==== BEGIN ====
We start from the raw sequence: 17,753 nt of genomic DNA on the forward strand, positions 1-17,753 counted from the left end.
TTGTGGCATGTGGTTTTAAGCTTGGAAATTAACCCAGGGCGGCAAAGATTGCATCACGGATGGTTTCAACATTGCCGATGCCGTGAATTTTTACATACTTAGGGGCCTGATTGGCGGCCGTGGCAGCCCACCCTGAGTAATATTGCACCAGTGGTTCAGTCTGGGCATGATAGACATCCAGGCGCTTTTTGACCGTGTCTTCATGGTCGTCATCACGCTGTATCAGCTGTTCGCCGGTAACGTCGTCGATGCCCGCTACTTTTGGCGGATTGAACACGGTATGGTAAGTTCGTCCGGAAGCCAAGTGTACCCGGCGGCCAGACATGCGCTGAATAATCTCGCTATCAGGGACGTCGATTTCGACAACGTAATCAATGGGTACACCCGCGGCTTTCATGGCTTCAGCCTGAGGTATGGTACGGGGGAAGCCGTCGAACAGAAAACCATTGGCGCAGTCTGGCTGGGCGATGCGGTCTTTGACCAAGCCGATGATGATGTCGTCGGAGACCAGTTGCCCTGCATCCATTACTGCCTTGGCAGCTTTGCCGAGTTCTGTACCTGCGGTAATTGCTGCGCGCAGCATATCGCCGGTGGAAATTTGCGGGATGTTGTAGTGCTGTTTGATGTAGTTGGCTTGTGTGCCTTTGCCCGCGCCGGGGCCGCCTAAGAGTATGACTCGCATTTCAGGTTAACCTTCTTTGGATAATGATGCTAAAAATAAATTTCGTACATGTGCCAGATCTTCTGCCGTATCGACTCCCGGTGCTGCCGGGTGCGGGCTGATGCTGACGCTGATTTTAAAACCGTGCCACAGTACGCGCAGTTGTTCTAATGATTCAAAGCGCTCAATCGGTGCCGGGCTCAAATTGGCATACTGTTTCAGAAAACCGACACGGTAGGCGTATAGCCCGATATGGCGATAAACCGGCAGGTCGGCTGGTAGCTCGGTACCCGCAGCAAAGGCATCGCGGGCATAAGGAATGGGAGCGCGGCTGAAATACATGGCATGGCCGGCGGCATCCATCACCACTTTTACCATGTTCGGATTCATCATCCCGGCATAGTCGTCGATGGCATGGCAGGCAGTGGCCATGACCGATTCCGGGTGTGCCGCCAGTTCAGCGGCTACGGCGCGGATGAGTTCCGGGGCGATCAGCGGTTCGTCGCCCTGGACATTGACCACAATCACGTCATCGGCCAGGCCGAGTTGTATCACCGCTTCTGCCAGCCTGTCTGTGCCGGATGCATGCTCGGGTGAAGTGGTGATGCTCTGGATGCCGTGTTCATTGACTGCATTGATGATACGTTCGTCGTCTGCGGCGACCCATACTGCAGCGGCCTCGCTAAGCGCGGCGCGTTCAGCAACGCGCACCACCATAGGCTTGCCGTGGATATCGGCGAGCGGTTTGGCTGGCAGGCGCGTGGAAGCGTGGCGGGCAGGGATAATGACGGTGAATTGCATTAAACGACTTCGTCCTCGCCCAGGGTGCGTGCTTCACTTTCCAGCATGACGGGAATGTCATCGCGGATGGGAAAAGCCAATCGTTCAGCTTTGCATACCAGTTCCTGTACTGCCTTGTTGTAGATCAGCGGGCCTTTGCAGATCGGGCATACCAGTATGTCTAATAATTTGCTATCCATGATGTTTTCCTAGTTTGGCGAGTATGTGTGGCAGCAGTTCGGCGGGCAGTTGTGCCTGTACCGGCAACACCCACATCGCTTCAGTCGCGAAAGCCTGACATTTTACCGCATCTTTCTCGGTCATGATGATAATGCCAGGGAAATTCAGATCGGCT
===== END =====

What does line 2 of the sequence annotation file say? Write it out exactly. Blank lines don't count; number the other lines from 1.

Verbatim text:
TTGTGGCATGTGGTTTTAAGCTTGGAAATTAACCCAGGGCGGCAAAGATTGCATCACGGATGGTTTCAACATTGCCGATGCCGTGAATTTTTACATACTTAGGGGCCTGATTGGCGGCCGTGGCAGCCCACCCTGAGTAATATTGCACCAGTGGTTCAGTCTGGGCATGATAGACATCCAGGCGCTTTTTGACCGTGTCTTCATGGTCGTCATCACGCTGTATCAGCTGTTCGCCGGTAACGTCGTCGATGCCCGCTACTTTTGGCGGATTGAACACGGTATGGTAAGTTCGTCCGGAAGCCAAGTGTACCCGGCGGCCAGACATGCGCTGAATAATCTCGCTATCAGGGACGTCGATTTCGACAACGTAATCAATGGGTACACCCGCGGCTTTCATGGCTTCAGCCTGAGGTATGGTACGGGGGAAGCCGTCGAACAGAAAACCATTGGCGCAGTCTGGCTGGGCGATGCGGTCTTTGACCAAGCCGATGATGATGTCGTCGGAGACCAGTTGCCCTGCATCCATTACTGCCTTGGCAGCTTTGCCGAGTTCTGTACCTGCGGTAATTGCTGCGCGCAGCATATCGCCGGTGGAAATTTGCGGGATGTTGTAGTGCTGTTTGATGTAGTTGGCTTGTGTGCCTTTGCCCGCGCCGGGGCCGCCTAAGAGTATGACTCGCATTTCAGGTTAACCTTCTTTGGATAATGATGCTAAAAATAAATTTCGTACATGTGCCAGATCTTCTGCCGTATCGACTCCCGGTGCTGCCGGGTGCGGGCTGATGCTGACGCTGATTTTAAAACCGTGCCACAGTACGCGCAGTTGTTCTAATGATTCAAAGCGCTCAATCGGTGCCGGGCTCAAATTGGCATACTGTTTCAGAAAACCGACACGGTAGGCGTATAGCCCGATATGGCGATAAACCGGCAGGTCGGCTGGTAGCTCGGTACCCGCAGCAAAGGCATCGCGGGCATAAGGAATGGGAGCGCGGCTGAAATACATGGCATGGCCGGCGGCATCCATCACCACTTTTACCATGTTCGGATTCATCATCCCGGCATAGTCGTCGATGGCATGGCAGGCAGTGGCCATGACCGATTCCGGGTGTGCCGCCAGTTCAGCGGCTACGGCGCGGATGAGTTCCGGGGCGATCAGCGGTTCGTCGCCCTGGACATTGACCACAATCACGTCATCGGCCAGGCCGAGTTGTATCACCGCTTCTGCCAGCCTGTCTGTGCCGGATGCATGCTCGGGTGAAGTGGTGATGCTCTGGATGCCGTGTTCATTGACTGCATTGATGATACGTTCGTCGTCTGCGGCGACCCATACTGCAGCGGCCTCGCTAAGCGCGGCGCGTTCAGCAACGCGCACCACCATAGGCTTGCCGTGGATATCGGCGAGCGGTTTGGCTGGCAGGCGCGTGGAAGCGTGGCGGGCAGGGATAATGACGGTGAATTGCATTAAACGACTTCGTCCTCGCCCAGGGTGCGTGCTTCACTTTCCAGCATGACGGGAATGTCATCGCGGATGGGAAAAGCCAATCGTTCAGCTTTGCATACCAGTTCCTGTACTGCCTTGTTGTAGATCAGCGGGCCTTTGCAGATCGGGCATACCAGTATGTCTAATAATTTGCTATCCATGATGTTTTCCTAGTTTGGCGAGTATGTGTGGCAGCAGTTCGGCGGGCAGTTGTGCCTGTACCGGCAACACCCACATCGCTTCAGTCGCGAAAGCCTGACATTTTACCGCATCTTTCTCGGTCATGATGATAATGCCAGGGAAATTCAGATCGGCT